Iran's youth just a mouse-click away from the West
Islamic Iran's young people have never been closer to the West ― with a simple mouse-click, they're connected to the Internet, which Iranian authorities used to call "satanic".
"It's like entering a limitless world filled with opportunities and freedom, even if just for a few hours a day," says Afshin, a 28-year-old computer engineer. "Iran is a country full of limits, but once the kids here enter the Internet, they see no borders."
Some two-thirds of the Iranian population is under 35, and many are increasingly turning to the Internet to flirt and chat with a freedom often denied them under the nation's strict Islamic law.
Unmarried youth, fearing possible confrontations with both parents and Iran's morals police, are now turning to cyberspace to meet new people, and even look for a possible spouse.
"It's the least problematic way of getting to know people," says 26-year-old Leyla Azari, an arts student from Tehran. "Girls, for example, are often either not allowed to go to parties, or are afraid of possible trouble. But when you are online, you can have fun without having to worry about being caught," she says.
Internet cafes have sprung up across Tehran and other major cities since the 1997 election of moderate President Mohammad Khatami, who has moved to liberalize Iranian society in the face of stiff conservative opposition.
In Tehran alone, trendy girls and boys can choose between some 1,500 existing "coffeenets" ― some open round the clock ― to meet friends, drink cappuccino and surf the net. Sites such as one-and-only.com and matchmaker.com are filled with personal ads by men and women, girls and boys ― nearly all from Tehran ― looking to make new acquaintances.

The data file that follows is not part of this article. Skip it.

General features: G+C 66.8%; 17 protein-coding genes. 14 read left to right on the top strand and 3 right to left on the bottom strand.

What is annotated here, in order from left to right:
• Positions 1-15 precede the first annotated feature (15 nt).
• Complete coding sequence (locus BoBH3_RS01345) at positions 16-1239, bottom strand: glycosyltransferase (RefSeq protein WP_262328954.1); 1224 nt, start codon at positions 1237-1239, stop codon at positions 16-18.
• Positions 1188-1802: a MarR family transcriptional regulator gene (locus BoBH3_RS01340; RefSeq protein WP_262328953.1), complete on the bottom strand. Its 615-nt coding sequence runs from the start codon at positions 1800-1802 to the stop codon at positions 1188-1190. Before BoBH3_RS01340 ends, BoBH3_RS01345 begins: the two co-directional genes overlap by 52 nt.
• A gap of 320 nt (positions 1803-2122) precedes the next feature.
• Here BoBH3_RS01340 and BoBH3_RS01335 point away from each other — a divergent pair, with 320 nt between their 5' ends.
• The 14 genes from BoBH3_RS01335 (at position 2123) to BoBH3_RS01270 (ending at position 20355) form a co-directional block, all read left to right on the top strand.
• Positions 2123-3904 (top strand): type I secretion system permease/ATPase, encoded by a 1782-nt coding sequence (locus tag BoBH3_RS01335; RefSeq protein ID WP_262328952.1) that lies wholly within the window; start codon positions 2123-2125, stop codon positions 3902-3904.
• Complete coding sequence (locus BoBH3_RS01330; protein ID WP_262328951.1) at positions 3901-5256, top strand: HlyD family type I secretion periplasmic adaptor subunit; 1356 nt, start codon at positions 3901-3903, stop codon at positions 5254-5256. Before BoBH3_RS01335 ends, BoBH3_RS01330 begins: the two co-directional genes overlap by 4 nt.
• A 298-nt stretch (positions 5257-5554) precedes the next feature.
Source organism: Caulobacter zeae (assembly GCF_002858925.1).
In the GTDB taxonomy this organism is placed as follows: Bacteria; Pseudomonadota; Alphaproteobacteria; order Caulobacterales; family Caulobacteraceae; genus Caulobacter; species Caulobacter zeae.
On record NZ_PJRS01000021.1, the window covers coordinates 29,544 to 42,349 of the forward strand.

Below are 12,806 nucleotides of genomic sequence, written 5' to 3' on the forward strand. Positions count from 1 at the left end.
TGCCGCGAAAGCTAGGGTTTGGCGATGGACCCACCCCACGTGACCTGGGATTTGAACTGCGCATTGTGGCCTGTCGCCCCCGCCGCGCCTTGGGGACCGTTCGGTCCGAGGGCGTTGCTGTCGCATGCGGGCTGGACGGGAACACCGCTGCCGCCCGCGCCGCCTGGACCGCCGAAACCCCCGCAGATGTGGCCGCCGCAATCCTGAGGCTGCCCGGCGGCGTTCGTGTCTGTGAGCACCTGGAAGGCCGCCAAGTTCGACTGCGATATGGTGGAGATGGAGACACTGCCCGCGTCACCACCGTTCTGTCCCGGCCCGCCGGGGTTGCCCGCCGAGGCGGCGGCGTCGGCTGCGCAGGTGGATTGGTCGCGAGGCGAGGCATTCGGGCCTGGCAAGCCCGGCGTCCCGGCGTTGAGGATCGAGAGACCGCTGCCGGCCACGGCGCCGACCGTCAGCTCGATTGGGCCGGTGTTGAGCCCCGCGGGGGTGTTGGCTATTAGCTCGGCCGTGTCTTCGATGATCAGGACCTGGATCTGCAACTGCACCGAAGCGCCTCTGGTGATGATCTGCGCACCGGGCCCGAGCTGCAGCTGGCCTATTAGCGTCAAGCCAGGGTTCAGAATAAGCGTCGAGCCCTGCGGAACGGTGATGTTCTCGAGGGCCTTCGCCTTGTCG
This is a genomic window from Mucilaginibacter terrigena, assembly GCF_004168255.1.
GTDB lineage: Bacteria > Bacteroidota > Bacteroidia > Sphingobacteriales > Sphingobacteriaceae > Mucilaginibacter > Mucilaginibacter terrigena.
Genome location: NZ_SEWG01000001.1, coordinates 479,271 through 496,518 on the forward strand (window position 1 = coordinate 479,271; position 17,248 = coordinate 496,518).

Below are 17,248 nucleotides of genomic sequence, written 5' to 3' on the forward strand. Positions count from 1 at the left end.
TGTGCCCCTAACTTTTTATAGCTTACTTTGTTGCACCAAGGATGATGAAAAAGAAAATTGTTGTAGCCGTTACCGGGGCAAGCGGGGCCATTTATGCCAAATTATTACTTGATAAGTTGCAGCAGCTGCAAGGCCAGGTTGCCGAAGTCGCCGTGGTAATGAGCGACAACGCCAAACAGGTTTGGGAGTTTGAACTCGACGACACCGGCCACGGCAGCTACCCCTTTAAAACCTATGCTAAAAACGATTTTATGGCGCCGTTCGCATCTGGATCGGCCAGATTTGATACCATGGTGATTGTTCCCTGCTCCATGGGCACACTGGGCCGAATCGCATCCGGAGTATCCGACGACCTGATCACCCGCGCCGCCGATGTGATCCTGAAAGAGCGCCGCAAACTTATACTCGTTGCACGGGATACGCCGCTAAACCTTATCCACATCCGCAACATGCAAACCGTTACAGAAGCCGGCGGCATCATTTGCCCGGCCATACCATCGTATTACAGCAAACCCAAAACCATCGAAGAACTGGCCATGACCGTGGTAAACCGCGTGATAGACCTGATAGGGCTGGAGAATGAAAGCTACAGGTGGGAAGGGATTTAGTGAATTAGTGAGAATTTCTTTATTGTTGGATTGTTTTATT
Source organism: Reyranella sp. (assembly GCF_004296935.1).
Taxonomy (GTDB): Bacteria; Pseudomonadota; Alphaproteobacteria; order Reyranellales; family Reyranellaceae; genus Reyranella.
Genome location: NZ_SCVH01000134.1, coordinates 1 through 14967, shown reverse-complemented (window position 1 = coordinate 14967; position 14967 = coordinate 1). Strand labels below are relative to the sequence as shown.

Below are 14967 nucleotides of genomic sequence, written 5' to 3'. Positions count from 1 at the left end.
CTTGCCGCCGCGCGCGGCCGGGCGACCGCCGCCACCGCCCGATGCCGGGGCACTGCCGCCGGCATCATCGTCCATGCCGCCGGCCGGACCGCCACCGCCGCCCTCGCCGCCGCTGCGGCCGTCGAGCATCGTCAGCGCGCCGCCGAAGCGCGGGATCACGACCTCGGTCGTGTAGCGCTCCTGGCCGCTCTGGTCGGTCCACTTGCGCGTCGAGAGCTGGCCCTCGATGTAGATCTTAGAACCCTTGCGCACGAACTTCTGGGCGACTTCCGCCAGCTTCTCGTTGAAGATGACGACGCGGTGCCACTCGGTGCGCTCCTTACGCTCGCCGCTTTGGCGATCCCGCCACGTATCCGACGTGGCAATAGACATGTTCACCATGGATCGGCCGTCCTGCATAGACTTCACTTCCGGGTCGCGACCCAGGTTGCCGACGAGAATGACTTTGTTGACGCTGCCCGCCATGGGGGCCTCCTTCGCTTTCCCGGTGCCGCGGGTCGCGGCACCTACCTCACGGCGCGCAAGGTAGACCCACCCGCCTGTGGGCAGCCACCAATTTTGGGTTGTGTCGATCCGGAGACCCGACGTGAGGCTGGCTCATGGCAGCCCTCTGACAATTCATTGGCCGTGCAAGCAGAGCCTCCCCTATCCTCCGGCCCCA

Just like personal ads round the world, they are each accompanied with a personal photo, height and interests, in addition to a description of what kind of a person, and relationship, they are looking for.
Last month, press reports that some 800 Internet cafes in Tehran had been closed drew sharp criticism from reformists around Khatami.
His First Vice President Hassan Habibi criticised authorities for having been "thoughtless and too conservative" in recent years for failing to understand the importance of the net, notably for educational means.
But reformers are not the only Iranian officials to have discovered the benefits of the Internet.
Former intelligence minister Ali Fallahian, one of Khatami's conservative rivals in the June 8 presidential polls, can be seen on fallahian.com, where he outlines his programs for Iran if elected as head of state.
The Internet cafe boom in Tehran and other major cities is seen by many as a result of Khatami's efforts to liberalize society, but in recent weeks the president has come under increasing fire from conservatives.
On Friday, conservative cleric Ayatollah Mesbah Yazdi said Khatami's cultural reforms were tempting young people towards drugs and sex and away from the nation's Islamic values.
"Reformists keep young people from going to Koran class and draw them towards cultural centers where girls and boys have illicit relations in the name of culture," Kashani said.
But arts student Azari says that, while the net propagates what officials believe are "un-Islamic or Western" customs, "at least online meetings keep us away from alcohol, drugs and other things" commonly seen at illegal parties. ― (AFP, Tehran)
by Violet Pakzad
© Agence France Presse 2001
© 2001 Mena Report (www.menareport.com)
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